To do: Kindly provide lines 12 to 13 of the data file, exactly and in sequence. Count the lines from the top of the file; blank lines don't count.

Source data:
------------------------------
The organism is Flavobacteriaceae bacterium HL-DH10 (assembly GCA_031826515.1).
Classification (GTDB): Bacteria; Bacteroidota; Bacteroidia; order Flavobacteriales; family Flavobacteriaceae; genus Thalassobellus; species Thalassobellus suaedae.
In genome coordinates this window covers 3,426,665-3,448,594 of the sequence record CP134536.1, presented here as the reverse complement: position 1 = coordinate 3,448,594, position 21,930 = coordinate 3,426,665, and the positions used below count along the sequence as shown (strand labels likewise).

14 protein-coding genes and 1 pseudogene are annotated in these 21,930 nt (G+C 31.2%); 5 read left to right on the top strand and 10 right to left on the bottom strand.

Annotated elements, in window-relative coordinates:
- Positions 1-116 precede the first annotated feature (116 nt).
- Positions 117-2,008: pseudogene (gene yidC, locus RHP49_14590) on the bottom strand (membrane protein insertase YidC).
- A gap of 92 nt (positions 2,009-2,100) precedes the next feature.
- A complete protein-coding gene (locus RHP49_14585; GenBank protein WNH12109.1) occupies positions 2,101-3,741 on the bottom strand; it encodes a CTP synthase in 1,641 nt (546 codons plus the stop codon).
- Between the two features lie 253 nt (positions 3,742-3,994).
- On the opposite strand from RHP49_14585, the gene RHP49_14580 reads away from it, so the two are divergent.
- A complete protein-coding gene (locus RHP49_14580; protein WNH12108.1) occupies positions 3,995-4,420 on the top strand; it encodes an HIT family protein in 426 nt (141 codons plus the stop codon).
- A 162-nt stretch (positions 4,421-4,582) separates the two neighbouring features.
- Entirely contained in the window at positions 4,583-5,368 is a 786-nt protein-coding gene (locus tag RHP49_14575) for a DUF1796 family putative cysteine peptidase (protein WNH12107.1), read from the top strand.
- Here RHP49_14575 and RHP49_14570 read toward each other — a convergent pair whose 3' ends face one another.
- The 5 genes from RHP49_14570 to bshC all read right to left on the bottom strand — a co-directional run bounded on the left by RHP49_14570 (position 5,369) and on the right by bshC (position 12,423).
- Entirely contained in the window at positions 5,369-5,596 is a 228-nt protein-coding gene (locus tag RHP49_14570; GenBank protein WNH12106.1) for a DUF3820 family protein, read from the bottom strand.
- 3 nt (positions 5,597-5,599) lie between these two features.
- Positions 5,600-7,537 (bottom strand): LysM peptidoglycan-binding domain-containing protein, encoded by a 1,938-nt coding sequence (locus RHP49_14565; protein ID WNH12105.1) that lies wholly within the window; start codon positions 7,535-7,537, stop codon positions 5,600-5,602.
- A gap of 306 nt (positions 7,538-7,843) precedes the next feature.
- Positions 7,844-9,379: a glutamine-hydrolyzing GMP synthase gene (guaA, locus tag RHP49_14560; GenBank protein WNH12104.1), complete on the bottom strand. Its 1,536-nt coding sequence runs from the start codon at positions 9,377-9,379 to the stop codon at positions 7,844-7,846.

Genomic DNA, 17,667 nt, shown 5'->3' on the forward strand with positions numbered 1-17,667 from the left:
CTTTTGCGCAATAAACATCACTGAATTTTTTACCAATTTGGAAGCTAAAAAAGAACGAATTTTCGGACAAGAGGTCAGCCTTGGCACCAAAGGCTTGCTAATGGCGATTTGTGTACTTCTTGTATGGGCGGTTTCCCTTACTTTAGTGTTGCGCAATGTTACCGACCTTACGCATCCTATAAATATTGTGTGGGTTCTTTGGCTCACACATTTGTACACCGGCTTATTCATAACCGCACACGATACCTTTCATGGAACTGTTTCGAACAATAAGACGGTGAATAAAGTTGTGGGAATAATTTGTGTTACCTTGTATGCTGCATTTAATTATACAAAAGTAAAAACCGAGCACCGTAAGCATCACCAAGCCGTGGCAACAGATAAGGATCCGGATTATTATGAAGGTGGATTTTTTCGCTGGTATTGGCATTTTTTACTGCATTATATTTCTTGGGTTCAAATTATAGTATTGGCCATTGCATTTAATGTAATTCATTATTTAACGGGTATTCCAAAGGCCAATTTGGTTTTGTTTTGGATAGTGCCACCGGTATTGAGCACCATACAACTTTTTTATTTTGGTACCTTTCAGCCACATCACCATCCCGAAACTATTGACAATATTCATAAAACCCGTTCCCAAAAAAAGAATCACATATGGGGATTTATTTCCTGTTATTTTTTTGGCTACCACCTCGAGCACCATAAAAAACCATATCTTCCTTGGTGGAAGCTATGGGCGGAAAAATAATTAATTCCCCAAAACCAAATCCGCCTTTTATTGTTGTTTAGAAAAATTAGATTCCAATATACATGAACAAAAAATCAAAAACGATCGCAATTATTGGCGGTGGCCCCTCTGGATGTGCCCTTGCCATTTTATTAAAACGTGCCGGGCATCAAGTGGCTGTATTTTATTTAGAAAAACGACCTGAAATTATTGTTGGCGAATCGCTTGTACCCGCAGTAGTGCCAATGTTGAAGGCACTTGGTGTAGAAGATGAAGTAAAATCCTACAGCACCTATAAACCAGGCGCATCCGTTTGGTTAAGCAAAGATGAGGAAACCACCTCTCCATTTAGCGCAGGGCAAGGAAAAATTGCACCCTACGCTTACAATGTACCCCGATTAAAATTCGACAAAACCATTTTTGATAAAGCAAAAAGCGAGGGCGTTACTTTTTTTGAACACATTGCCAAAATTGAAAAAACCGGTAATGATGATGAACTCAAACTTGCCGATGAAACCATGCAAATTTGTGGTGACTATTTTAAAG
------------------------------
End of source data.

- A complete protein-coding gene (locus RHP49_14580; protein WNH12108.1) occupies positions 3,995-4,420 on the top strand; it encodes an HIT family protein in 426 nt (141 codons plus the stop codon).
- A 162-nt stretch (positions 4,421-4,582) separates the two neighbouring features.